• "Anyone who thinks that melodrama is inherently politically progressive is advised to read this book, the first to systematically apply the role of the American melodramatic mode to the politics of American heroic sovereignty. Perhaps the boldest part of Elisabeth R. Anker's thesis is not simply the general argument that Americans often cast their politics into narratives of victimization and vengeance, but the historical argument that a new kind of melodrama has emerged 'with a vengeance' after the end of the Cold War and especially after 9/11. I am in awe at this book's boldness and acuity."
      — Linda Williams, author of On The Wire

    "Story tokens lodged in the cultural unconscious provide containers within which difficult events are grasped, grievances are defined, and political expectations are generated. In this impressive, beautifully crafted book Elisabeth R. Anker excavates the politics of melodrama; she offers strategies to transcend it on some occasions and to creatively redeploy it on others. A subtle, commanding study, helping to reconfigure our understandings of freedom, sovereignty and critical action." — William E. Connolly, author of, The Fragility of Things: Self-Organizing Processes, Neoliberal Fantasies, and Democratic Activism

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  • Description

    Melodrama is not just a film or literary genre but a powerful political discourse that galvanizes national sentiment to legitimate state violence. Finding virtue in national suffering and heroism in sovereign action, melodramatic political discourses cast war and surveillance as moral imperatives for eradicating villainy and upholding freedom. In Orgies of Feeling, Elisabeth R. Anker boldly reframes political theories of sovereignty, freedom, and power by analyzing the work of melodrama and affect in contemporary politics. Arguing that melodrama animates desires for unconstrained power, Anker examines melodramatic discourses in the War on Terror, neoliberal politics, anticommunist rhetoric, Hollywood film, and post-Marxist critical theory. Building on Friedrich Nietzsche's notion of "orgies of feeling," in which overwhelming emotions displace commonplace experiences of vulnerability and powerlessness onto a dramatic story of injured freedom, Anker contends that the recent upsurge in melodrama in the United States is an indication of public discontent. Yet the discontent that melodrama reflects is ultimately an expression of the public's inability to overcome systemic exploitation and inequality rather than an alarmist response to inflated threats to the nation.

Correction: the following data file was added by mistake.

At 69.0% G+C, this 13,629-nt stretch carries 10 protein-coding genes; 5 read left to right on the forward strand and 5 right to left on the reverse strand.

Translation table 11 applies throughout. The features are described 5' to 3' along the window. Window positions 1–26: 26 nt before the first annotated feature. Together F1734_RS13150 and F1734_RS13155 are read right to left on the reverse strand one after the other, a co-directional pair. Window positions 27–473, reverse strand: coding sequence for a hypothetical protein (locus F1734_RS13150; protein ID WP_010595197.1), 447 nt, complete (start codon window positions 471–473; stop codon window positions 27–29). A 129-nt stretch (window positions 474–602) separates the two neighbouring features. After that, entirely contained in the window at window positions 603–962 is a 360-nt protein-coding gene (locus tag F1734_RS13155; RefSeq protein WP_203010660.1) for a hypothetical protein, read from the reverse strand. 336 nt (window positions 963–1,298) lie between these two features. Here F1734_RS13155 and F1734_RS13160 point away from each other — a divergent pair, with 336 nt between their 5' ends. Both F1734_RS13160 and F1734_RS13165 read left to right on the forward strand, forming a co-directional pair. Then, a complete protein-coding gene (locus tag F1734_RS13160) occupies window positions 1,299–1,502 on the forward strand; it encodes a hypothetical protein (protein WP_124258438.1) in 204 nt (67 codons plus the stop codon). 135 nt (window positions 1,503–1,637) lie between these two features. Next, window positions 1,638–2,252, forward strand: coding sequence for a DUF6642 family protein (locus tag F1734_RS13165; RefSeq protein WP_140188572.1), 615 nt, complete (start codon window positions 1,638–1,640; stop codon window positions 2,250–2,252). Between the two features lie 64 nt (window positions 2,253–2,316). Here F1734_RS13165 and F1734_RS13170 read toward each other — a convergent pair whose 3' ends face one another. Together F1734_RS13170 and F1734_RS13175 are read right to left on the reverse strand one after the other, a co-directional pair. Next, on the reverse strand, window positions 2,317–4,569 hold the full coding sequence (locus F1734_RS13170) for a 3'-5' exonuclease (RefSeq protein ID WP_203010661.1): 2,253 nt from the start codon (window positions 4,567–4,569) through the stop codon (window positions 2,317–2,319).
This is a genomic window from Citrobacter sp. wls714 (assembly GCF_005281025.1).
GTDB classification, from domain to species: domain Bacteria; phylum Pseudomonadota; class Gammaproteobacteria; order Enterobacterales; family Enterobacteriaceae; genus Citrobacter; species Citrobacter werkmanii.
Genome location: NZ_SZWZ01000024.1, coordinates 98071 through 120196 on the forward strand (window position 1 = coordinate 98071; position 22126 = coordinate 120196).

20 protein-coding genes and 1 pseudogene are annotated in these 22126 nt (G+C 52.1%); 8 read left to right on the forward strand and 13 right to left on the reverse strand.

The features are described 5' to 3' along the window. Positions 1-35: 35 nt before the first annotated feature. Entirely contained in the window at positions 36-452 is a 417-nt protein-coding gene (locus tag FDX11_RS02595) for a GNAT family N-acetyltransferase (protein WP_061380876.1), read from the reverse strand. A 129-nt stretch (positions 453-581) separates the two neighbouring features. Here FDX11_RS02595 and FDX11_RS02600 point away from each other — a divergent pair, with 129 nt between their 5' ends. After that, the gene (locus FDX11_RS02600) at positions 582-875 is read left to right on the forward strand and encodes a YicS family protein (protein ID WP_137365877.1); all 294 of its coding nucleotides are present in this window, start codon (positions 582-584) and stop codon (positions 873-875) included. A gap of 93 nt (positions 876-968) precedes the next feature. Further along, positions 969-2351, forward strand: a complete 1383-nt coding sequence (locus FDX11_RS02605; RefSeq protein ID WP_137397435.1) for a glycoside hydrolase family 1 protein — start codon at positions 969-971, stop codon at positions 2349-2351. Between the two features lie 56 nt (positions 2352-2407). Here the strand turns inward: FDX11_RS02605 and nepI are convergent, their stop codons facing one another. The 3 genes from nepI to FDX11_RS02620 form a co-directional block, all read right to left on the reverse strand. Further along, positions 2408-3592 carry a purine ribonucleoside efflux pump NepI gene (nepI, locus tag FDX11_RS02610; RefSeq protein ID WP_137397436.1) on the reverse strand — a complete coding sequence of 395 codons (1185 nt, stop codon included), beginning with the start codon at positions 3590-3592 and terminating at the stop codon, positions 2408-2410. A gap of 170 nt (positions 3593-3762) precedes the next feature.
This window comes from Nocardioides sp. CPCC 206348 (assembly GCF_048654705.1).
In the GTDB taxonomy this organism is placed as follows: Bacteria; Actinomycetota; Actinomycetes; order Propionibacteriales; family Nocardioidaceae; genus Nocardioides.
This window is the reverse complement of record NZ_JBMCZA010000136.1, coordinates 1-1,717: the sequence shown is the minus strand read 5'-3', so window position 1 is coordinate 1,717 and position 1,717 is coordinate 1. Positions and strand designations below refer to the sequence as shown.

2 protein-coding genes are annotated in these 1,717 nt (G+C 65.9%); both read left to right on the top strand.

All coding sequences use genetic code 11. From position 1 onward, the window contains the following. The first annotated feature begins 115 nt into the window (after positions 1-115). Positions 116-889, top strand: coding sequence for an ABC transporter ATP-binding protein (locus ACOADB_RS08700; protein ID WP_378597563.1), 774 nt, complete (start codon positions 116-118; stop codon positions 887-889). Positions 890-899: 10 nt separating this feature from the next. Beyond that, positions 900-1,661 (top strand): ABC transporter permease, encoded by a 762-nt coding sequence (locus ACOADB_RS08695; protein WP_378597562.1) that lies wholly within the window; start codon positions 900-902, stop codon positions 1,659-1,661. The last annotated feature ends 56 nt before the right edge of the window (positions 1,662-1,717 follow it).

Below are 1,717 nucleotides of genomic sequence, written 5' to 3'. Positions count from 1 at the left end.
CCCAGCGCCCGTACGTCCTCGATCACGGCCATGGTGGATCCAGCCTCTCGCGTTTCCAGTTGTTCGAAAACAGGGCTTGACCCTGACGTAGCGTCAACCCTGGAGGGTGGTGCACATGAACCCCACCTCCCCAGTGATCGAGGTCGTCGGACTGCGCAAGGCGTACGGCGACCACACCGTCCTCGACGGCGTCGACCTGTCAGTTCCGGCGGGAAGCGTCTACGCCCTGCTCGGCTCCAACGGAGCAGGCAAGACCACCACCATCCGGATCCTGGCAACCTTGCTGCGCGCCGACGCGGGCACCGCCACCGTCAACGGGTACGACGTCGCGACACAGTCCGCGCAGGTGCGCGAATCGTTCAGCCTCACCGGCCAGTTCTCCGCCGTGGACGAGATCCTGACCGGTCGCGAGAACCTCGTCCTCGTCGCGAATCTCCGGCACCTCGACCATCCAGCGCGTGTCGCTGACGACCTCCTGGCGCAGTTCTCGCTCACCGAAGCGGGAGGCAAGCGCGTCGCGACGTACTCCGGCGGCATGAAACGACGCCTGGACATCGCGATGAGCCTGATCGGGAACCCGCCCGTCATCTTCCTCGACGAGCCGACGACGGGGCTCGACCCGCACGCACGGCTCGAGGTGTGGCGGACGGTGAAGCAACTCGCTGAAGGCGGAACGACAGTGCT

About The Author(s)

    Elisabeth R. Anker is Assistant Professor of American Studies and Political Science at George Washington University.